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Abstract  

The fast irradiation facility Mach-1 installed at the Danish DR 3 reactor has been used in boron determinations by means of Instrumental Neutron Activation Analysis using12B with 20-ms half-life. The performance characteristics of the system are presented and boron determinations of NBS standard reference materials as well as fertilizer materials are compared by literature value and spectrophotometric measurements, respectively. In both cases good agreement is obtained.

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The authors investigated the effect of feeding 2% sodium-hydroxide-treated (as-fed basis) or 2% formaldehyde-treated (crude protein basis) wheat to rumen-, duodenal- and ileocaecal-cannulated Holstein steers on rumen fermentation and ruminal and postruminal starch degradation. Feeding 2 kg/day wheat treated with sodium hydroxide (NaOH) or formaldehyde did not affect negatively the main parameters of rumen fermentation, i.e. pH, short-chain fatty acid (SCFA) production, and microbial activity. Fibre degradation in the rumen was significantly improved when NaOH-treated wheat was fed. The in vivo experiments demonstrated that feeding NaOH- and formaldehyde-treated wheat to steers significantly increased the amount of starch that reached the small intestine. The amount of starch that entered the duodenum increased by 57% and 75% when steers were fed NaOH- and formaldehyde-treated wheat compared to the control phase, respectively. This higher quantity of starch was digested and absorbed, which can provide an increased glucose supply to the animals.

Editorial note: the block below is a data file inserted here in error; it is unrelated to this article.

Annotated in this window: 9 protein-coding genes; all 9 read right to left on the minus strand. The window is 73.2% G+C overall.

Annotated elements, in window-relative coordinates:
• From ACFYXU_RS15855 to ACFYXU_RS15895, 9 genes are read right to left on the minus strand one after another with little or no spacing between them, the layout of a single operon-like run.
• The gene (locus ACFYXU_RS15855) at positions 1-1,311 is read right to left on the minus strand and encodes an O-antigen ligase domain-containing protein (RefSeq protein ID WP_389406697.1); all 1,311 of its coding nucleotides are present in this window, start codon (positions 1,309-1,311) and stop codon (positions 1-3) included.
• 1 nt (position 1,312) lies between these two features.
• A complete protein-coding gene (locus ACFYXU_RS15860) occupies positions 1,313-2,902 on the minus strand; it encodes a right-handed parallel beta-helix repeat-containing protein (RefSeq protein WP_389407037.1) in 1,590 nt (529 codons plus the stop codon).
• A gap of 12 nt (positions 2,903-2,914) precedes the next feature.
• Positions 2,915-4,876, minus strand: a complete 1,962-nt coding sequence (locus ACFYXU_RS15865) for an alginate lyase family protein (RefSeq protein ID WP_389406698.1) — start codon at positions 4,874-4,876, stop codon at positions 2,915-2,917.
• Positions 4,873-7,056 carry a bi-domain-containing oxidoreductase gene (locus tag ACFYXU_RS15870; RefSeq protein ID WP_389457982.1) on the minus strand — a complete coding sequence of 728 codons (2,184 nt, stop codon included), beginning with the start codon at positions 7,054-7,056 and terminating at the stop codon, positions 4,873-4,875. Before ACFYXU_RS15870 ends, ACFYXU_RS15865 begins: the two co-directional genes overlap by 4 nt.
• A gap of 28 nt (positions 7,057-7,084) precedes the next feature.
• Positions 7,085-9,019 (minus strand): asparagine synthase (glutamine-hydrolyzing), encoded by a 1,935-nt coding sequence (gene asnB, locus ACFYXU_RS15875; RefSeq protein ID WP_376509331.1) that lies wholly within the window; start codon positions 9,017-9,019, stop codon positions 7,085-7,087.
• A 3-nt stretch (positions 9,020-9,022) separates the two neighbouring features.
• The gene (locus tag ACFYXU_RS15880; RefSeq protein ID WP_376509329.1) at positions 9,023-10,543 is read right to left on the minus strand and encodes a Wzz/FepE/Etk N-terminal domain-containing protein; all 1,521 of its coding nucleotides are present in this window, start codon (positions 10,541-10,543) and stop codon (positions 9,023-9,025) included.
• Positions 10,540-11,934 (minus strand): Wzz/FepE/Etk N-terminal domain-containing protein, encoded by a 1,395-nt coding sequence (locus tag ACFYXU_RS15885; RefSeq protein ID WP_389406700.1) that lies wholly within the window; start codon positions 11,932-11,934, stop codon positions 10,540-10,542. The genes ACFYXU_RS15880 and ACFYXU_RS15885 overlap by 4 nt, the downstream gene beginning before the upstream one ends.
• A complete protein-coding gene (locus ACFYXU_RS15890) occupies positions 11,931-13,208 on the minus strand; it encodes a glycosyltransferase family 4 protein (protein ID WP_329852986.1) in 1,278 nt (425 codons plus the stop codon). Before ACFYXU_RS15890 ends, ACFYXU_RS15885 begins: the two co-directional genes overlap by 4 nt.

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Ten Holstein cows between 8 and 12 weeks in lactation were used to investigate the effect of feeding full-fat soybean, full-fat sunflower, and a Ca-soap source (Profat) on the conjugated linoleic acid (CLA) content of milk. Cows were fed the experimental fat sources in the dosage of 500 g crude fat daily. The results indicated that milk CLA content increased in relation to the linoleic acid concentration of experimental fat supplements, namely full-fat sunflower increased the most and Profat increased the least the CLA concentration in milk. The strength of the correlation was r=0.62 between the linoleic acid concentration in feed and the CLA content in milk. The strength of correlation increased to r=0.69 when both linoleic acid and linolenic acid concentration of feed were used in the calculation. Considering milk production and the daily production of CLA in milk, the following equation described the relationship between the linoleic acid content of fat supplements and CLA concentration in milk: x=167.52+0.483×y; where x=CLA mg l −1 milk and y=linoleic+linolenic acid content of fat sources, g/day. Along with milk CLA, the trans -C18:1 concentration of milk also increased, but the magnitude of the increase was smaller compared to that of milk CLA.

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Abstract